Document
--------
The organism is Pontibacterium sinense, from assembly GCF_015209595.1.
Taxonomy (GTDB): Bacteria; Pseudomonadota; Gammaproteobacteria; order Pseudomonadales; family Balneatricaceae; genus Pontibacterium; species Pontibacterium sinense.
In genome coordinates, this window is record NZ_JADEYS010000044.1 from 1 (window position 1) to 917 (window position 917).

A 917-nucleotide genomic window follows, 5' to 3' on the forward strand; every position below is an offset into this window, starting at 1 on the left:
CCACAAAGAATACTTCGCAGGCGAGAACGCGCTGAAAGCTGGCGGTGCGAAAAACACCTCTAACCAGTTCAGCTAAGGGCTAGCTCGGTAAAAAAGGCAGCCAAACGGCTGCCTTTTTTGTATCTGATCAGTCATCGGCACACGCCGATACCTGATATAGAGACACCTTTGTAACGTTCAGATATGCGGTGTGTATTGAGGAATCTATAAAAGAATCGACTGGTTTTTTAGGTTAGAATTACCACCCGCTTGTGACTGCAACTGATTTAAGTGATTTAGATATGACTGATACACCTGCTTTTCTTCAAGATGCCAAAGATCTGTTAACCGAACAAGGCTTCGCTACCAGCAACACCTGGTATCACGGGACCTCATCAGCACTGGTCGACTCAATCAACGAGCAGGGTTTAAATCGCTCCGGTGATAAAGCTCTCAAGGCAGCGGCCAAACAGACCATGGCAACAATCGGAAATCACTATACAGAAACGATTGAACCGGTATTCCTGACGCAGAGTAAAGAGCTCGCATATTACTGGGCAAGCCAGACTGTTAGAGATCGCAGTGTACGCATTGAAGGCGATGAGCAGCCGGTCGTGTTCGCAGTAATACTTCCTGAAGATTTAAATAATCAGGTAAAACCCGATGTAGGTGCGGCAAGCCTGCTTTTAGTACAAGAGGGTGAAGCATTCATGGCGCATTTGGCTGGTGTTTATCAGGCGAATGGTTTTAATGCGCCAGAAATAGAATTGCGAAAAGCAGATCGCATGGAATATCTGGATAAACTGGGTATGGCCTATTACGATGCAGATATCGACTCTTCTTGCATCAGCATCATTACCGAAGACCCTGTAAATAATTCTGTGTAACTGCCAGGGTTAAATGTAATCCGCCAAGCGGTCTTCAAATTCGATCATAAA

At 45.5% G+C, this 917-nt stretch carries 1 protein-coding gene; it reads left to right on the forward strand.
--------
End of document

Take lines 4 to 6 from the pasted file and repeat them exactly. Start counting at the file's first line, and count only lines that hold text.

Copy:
A 917-nucleotide genomic window follows, 5' to 3' on the forward strand; every position below is an offset into this window, starting at 1 on the left:
CCACAAAGAATACTTCGCAGGCGAGAACGCGCTGAAAGCTGGCGGTGCGAAAAACACCTCTAACCAGTTCAGCTAAGGGCTAGCTCGGTAAAAAAGGCAGCCAAACGGCTGCCTTTTTTGTATCTGATCAGTCATCGGCACACGCCGATACCTGATATAGAGACACCTTTGTAACGTTCAGATATGCGGTGTGTATTGAGGAATCTATAAAAGAATCGACTGGTTTTTTAGGTTAGAATTACCACCCGCTTGTGACTGCAACTGATTTAAGTGATTTAGATATGACTGATACACCTGCTTTTCTTCAAGATGCCAAAGATCTGTTAACCGAACAAGGCTTCGCTACCAGCAACACCTGGTATCACGGGACCTCATCAGCACTGGTCGACTCAATCAACGAGCAGGGTTTAAATCGCTCCGGTGATAAAGCTCTCAAGGCAGCGGCCAAACAGACCATGGCAACAATCGGAAATCACTATACAGAAACGATTGAACCGGTATTCCTGACGCAGAGTAAAGAGCTCGCATATTACTGGGCAAGCCAGACTGTTAGAGATCGCAGTGTACGCATTGAAGGCGATGAGCAGCCGGTCGTGTTCGCAGTAATACTTCCTGAAGATTTAAATAATCAGGTAAAACCCGATGTAGGTGCGGCAAGCCTGCTTTTAGTACAAGAGGGTGAAGCATTCATGGCGCATTTGGCTGGTGTTTATCAGGCGAATGGTTTTAATGCGCCAGAAATAGAATTGCGAAAAGCAGATCGCATGGAATATCTGGATAAACTGGGTATGGCCTATTACGATGCAGATATCGACTCTTCTTGCATCAGCATCATTACCGAAGACCCTGTAAATAATTCTGTGTAACTGCCAGGGTTAAATGTAATCCGCCAAGCGGTCTTCAAATTCGATCATAAA

At 45.5% G+C, this 917-nt stretch carries 1 protein-coding gene; it reads left to right on the forward strand.